Chapter

Too Much of a Good Thing? Foreign Aid and Pathological Altruism

Guruprasad Madhavan and Barbara Oakley

in Pathological Altruism

Published in print December 2011 | ISBN: 9780199738571
Published online January 2012 | e-ISBN: 9780199918669 | DOI: http://dx.doi.org/10.1093/acprof:oso/9780199738571.003.0164
Too Much of a Good Thing? Foreign Aid and Pathological Altruism

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Altruism and emotional contagion have a powerful capacity to mobilize financial and humanitarian aid to impoverished nations. Although external economic assistance has been helpful for many countries, a large number of nonstrategic, foreign aid programs over the past several decades have failed—worsening the very situations they were meant to help. Many other humanitarian programs have also been ineffective, at enormous cost. Altruistic efforts for social improvements must be guided, not purely by emotion, but with a well thought out objective strategy and endpoint. Neuroscience is allowing us to understand how default emotional approaches to helping others can backfire and cripple otherwise noble intentions. Public policies and interventions that have incorporated smart, strategic, and tempered altruism may be effective in alleviating poverty and stimulating economic development.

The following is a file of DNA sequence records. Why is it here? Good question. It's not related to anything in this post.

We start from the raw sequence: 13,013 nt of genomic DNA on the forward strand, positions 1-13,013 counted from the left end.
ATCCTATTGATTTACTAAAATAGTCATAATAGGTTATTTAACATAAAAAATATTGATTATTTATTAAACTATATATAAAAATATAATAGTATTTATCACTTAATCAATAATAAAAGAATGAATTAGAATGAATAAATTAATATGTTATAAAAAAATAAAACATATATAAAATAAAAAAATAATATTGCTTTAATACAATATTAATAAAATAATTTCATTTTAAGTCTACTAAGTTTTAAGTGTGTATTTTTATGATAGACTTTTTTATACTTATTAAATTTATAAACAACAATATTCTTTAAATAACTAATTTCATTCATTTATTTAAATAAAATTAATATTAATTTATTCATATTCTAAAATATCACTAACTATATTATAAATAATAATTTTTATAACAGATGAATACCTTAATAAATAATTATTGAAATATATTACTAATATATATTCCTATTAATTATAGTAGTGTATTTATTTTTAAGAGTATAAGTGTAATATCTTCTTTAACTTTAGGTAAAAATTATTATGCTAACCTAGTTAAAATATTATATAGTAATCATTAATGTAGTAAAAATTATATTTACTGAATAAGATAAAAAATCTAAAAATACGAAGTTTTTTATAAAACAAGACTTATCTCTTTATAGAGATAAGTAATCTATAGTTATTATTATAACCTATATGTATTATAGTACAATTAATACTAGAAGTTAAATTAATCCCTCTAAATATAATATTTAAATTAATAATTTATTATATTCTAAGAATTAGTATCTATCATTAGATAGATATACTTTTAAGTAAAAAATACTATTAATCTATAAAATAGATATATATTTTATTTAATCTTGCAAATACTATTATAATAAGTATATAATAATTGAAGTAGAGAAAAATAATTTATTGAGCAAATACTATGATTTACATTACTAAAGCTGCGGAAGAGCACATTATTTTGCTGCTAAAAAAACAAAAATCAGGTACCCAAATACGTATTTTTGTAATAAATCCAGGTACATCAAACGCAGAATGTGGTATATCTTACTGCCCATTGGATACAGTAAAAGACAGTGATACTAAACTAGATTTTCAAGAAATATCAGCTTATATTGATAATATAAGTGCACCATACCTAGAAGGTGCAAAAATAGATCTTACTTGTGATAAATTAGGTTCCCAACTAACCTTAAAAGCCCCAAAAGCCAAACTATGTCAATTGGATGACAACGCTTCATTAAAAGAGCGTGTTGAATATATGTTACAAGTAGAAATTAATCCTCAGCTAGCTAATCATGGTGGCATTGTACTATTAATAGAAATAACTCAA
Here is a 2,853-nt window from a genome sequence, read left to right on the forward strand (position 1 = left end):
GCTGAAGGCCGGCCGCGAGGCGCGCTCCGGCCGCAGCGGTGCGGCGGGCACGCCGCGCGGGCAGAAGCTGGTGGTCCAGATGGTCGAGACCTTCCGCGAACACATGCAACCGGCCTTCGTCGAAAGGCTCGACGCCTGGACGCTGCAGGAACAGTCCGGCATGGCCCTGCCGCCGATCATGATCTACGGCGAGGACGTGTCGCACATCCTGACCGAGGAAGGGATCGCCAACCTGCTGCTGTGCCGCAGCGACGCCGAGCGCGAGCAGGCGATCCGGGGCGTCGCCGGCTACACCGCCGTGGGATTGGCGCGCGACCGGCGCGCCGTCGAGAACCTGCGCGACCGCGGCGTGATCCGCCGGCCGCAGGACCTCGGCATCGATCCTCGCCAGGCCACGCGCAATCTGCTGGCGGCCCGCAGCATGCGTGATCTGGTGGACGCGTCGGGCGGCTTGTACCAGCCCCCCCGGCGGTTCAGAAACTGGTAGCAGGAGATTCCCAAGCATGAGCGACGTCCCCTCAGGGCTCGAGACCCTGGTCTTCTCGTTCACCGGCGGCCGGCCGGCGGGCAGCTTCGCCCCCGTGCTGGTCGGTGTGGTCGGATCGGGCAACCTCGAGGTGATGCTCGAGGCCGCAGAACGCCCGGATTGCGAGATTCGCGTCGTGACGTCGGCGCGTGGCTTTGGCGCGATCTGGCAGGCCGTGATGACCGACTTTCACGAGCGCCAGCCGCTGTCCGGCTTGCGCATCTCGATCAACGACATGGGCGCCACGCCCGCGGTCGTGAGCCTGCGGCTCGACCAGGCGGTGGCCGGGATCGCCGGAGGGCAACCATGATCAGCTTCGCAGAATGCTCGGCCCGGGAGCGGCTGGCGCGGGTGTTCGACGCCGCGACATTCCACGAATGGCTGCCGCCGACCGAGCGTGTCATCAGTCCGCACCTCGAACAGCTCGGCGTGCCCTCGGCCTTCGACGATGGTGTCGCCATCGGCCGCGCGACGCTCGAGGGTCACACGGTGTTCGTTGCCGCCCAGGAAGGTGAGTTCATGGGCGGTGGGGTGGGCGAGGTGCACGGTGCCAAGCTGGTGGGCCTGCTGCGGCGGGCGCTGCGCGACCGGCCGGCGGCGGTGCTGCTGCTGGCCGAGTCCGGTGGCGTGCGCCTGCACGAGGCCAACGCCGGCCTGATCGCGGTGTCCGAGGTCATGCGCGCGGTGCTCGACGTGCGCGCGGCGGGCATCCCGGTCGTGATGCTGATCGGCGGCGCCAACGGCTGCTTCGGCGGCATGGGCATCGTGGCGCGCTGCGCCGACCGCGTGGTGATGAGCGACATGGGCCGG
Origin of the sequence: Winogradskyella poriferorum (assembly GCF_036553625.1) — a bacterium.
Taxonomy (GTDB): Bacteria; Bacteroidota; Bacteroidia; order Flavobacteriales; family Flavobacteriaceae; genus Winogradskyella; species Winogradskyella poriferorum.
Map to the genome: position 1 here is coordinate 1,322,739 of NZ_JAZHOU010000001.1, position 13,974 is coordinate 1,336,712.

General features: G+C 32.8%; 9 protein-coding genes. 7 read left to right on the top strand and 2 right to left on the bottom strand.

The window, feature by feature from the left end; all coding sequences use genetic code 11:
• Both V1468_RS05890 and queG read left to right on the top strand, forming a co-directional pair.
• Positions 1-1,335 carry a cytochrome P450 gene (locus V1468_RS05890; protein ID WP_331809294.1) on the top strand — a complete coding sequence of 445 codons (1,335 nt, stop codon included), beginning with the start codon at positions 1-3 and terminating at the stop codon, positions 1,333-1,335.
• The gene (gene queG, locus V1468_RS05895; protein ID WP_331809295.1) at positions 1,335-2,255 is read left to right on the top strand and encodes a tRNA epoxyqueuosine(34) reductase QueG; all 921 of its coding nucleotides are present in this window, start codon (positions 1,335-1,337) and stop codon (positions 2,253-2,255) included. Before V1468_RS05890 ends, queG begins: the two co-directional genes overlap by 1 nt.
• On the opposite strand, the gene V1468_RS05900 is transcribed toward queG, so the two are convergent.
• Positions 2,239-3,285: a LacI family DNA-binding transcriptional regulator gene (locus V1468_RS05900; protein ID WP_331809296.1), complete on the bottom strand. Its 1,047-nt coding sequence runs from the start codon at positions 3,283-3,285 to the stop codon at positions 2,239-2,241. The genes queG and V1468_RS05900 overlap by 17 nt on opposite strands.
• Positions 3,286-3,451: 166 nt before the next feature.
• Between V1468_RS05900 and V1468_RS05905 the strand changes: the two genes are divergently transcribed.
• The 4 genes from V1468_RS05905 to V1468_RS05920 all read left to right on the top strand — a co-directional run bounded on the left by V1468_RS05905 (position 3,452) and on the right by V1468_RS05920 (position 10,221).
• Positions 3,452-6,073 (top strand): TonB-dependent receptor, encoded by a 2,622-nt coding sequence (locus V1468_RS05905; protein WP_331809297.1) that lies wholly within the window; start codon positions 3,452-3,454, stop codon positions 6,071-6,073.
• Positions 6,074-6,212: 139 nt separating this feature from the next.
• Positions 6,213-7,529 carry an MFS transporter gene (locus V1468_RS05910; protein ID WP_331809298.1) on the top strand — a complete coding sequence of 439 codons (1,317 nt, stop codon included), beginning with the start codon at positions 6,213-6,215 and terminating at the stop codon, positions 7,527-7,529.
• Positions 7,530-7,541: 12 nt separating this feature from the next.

Keywords: empathy; engineers; E-S theory; foreign aid; humanitarian aid; pathological altruism; poverty; public policy; United Nations

Chapter.  4313 words. 

Subjects: Social Psychology

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